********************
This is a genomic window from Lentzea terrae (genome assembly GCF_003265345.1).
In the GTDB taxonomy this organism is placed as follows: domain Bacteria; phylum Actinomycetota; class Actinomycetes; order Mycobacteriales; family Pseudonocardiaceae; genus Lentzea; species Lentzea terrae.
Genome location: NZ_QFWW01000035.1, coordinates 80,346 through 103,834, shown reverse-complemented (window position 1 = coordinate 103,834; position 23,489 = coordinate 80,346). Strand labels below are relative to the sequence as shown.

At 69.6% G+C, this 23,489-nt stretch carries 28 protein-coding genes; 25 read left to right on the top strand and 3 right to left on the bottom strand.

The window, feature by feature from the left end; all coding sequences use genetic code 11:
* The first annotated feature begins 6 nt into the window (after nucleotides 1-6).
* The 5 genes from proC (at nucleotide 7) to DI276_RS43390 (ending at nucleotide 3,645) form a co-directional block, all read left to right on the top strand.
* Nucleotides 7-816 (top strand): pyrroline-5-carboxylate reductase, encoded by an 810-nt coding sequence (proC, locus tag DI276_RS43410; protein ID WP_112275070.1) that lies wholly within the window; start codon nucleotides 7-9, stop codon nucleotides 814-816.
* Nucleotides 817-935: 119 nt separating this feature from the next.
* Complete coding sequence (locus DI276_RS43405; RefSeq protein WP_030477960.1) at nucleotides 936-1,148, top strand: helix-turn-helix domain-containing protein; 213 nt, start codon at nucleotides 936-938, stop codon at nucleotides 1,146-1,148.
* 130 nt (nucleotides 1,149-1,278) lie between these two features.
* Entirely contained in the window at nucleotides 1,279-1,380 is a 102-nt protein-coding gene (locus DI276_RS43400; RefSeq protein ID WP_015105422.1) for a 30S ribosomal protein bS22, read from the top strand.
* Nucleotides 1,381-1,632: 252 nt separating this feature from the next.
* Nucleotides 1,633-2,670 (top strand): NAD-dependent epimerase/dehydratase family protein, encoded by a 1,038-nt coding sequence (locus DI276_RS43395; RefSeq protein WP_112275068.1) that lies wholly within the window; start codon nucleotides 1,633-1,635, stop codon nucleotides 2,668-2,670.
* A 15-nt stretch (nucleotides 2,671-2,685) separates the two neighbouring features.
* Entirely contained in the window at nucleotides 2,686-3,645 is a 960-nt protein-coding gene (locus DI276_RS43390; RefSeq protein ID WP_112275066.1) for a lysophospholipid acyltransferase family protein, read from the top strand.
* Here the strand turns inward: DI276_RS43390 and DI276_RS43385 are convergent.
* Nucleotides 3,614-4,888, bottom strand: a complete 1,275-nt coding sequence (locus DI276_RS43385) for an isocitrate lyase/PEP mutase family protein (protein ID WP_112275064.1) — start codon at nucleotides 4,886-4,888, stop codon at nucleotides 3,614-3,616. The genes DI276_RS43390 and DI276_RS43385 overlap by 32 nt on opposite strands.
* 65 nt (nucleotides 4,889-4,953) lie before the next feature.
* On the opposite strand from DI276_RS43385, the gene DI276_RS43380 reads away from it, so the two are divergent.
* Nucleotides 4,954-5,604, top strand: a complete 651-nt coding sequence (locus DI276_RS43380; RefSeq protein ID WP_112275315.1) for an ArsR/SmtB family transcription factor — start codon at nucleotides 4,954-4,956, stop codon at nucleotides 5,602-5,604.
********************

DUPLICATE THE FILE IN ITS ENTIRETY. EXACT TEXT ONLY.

This is a genomic window from Lentzea terrae (genome assembly GCF_003265345.1).
In the GTDB taxonomy this organism is placed as follows: domain Bacteria; phylum Actinomycetota; class Actinomycetes; order Mycobacteriales; family Pseudonocardiaceae; genus Lentzea; species Lentzea terrae.
Genome location: NZ_QFWW01000035.1, coordinates 80,346 through 103,834, shown reverse-complemented (window position 1 = coordinate 103,834; position 23,489 = coordinate 80,346). Strand labels below are relative to the sequence as shown.

At 69.6% G+C, this 23,489-nt stretch carries 28 protein-coding genes; 25 read left to right on the top strand and 3 right to left on the bottom strand.

The window, feature by feature from the left end; all coding sequences use genetic code 11:
* The first annotated feature begins 6 nt into the window (after nucleotides 1-6).
* The 5 genes from proC (at nucleotide 7) to DI276_RS43390 (ending at nucleotide 3,645) form a co-directional block, all read left to right on the top strand.
* Nucleotides 7-816 (top strand): pyrroline-5-carboxylate reductase, encoded by an 810-nt coding sequence (proC, locus tag DI276_RS43410; protein ID WP_112275070.1) that lies wholly within the window; start codon nucleotides 7-9, stop codon nucleotides 814-816.
* Nucleotides 817-935: 119 nt separating this feature from the next.
* Complete coding sequence (locus DI276_RS43405; RefSeq protein WP_030477960.1) at nucleotides 936-1,148, top strand: helix-turn-helix domain-containing protein; 213 nt, start codon at nucleotides 936-938, stop codon at nucleotides 1,146-1,148.
* 130 nt (nucleotides 1,149-1,278) lie between these two features.
* Entirely contained in the window at nucleotides 1,279-1,380 is a 102-nt protein-coding gene (locus DI276_RS43400; RefSeq protein ID WP_015105422.1) for a 30S ribosomal protein bS22, read from the top strand.
* Nucleotides 1,381-1,632: 252 nt separating this feature from the next.
* Nucleotides 1,633-2,670 (top strand): NAD-dependent epimerase/dehydratase family protein, encoded by a 1,038-nt coding sequence (locus DI276_RS43395; RefSeq protein WP_112275068.1) that lies wholly within the window; start codon nucleotides 1,633-1,635, stop codon nucleotides 2,668-2,670.
* A 15-nt stretch (nucleotides 2,671-2,685) separates the two neighbouring features.
* Entirely contained in the window at nucleotides 2,686-3,645 is a 960-nt protein-coding gene (locus DI276_RS43390; RefSeq protein ID WP_112275066.1) for a lysophospholipid acyltransferase family protein, read from the top strand.
* Here the strand turns inward: DI276_RS43390 and DI276_RS43385 are convergent.
* Nucleotides 3,614-4,888, bottom strand: a complete 1,275-nt coding sequence (locus DI276_RS43385) for an isocitrate lyase/PEP mutase family protein (protein ID WP_112275064.1) — start codon at nucleotides 4,886-4,888, stop codon at nucleotides 3,614-3,616. The genes DI276_RS43390 and DI276_RS43385 overlap by 32 nt on opposite strands.
* 65 nt (nucleotides 4,889-4,953) lie before the next feature.
* On the opposite strand from DI276_RS43385, the gene DI276_RS43380 reads away from it, so the two are divergent.
* Nucleotides 4,954-5,604, top strand: a complete 651-nt coding sequence (locus DI276_RS43380; RefSeq protein ID WP_112275315.1) for an ArsR/SmtB family transcription factor — start codon at nucleotides 4,954-4,956, stop codon at nucleotides 5,602-5,604.